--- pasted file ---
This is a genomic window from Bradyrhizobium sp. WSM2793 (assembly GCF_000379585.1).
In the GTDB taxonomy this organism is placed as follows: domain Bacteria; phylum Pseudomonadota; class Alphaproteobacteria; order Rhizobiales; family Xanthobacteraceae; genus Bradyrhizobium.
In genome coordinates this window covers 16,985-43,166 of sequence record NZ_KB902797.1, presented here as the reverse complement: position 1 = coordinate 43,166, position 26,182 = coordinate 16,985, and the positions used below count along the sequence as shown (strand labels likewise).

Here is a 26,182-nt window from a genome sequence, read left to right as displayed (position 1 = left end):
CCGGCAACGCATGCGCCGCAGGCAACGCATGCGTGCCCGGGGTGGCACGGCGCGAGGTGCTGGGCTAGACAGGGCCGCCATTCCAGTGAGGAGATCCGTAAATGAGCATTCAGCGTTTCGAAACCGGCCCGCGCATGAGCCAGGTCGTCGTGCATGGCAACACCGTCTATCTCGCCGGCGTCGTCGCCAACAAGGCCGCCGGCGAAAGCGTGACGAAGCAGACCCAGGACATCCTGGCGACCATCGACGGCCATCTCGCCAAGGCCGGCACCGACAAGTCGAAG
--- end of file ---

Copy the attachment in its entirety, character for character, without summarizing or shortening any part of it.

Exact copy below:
This is a genomic window from Bradyrhizobium sp. WSM2793 (assembly GCF_000379585.1).
In the GTDB taxonomy this organism is placed as follows: domain Bacteria; phylum Pseudomonadota; class Alphaproteobacteria; order Rhizobiales; family Xanthobacteraceae; genus Bradyrhizobium.
In genome coordinates this window covers 16,985-43,166 of sequence record NZ_KB902797.1, presented here as the reverse complement: position 1 = coordinate 43,166, position 26,182 = coordinate 16,985, and the positions used below count along the sequence as shown (strand labels likewise).

Here is a 26,182-nt window from a genome sequence, read left to right as displayed (position 1 = left end):
CCGGCAACGCATGCGCCGCAGGCAACGCATGCGTGCCCGGGGTGGCACGGCGCGAGGTGCTGGGCTAGACAGGGCCGCCATTCCAGTGAGGAGATCCGTAAATGAGCATTCAGCGTTTCGAAACCGGCCCGCGCATGAGCCAGGTCGTCGTGCATGGCAACACCGTCTATCTCGCCGGCGTCGTCGCCAACAAGGCCGCCGGCGAAAGCGTGACGAAGCAGACCCAGGACATCCTGGCGACCATCGACGGCCATCTCGCCAAGGCCGGCACCGACAAGTCGAAG